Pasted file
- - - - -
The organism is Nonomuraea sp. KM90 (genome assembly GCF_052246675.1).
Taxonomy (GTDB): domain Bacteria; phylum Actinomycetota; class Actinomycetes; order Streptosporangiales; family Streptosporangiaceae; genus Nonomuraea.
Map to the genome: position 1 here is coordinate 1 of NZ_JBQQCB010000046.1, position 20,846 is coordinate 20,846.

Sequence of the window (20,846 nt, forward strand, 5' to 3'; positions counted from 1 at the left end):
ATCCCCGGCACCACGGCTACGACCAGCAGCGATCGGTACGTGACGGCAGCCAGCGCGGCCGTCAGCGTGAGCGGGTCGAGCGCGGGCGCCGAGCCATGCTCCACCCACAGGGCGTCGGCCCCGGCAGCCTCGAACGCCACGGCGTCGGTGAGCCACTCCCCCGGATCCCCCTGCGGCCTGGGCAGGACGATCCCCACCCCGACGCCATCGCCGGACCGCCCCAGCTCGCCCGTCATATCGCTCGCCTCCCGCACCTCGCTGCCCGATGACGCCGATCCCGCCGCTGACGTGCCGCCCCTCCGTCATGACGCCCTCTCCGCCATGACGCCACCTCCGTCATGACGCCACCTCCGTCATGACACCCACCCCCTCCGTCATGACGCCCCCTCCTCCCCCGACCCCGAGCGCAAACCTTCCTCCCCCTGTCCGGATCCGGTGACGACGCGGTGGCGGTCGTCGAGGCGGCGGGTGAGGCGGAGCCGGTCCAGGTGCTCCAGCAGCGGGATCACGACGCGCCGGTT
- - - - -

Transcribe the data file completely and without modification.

The organism is Nonomuraea sp. KM90 (genome assembly GCF_052246675.1).
Taxonomy (GTDB): domain Bacteria; phylum Actinomycetota; class Actinomycetes; order Streptosporangiales; family Streptosporangiaceae; genus Nonomuraea.
Map to the genome: position 1 here is coordinate 1 of NZ_JBQQCB010000046.1, position 20,846 is coordinate 20,846.

Sequence of the window (20,846 nt, forward strand, 5' to 3'; positions counted from 1 at the left end):
ATCCCCGGCACCACGGCTACGACCAGCAGCGATCGGTACGTGACGGCAGCCAGCGCGGCCGTCAGCGTGAGCGGGTCGAGCGCGGGCGCCGAGCCATGCTCCACCCACAGGGCGTCGGCCCCGGCAGCCTCGAACGCCACGGCGTCGGTGAGCCACTCCCCCGGATCCCCCTGCGGCCTGGGCAGGACGATCCCCACCCCGACGCCATCGCCGGACCGCCCCAGCTCGCCCGTCATATCGCTCGCCTCCCGCACCTCGCTGCCCGATGACGCCGATCCCGCCGCTGACGTGCCGCCCCTCCGTCATGACGCCCTCTCCGCCATGACGCCACCTCCGTCATGACGCCACCTCCGTCATGACACCCACCCCCTCCGTCATGACGCCCCCTCCTCCCCCGACCCCGAGCGCAAACCTTCCTCCCCCTGTCCGGATCCGGTGACGACGCGGTGGCGGTCGTCGAGGCGGCGGGTGAGGCGGAGCCGGTCCAGGTGCTCCAGCAGCGGGATCACGACGCGCCGGTT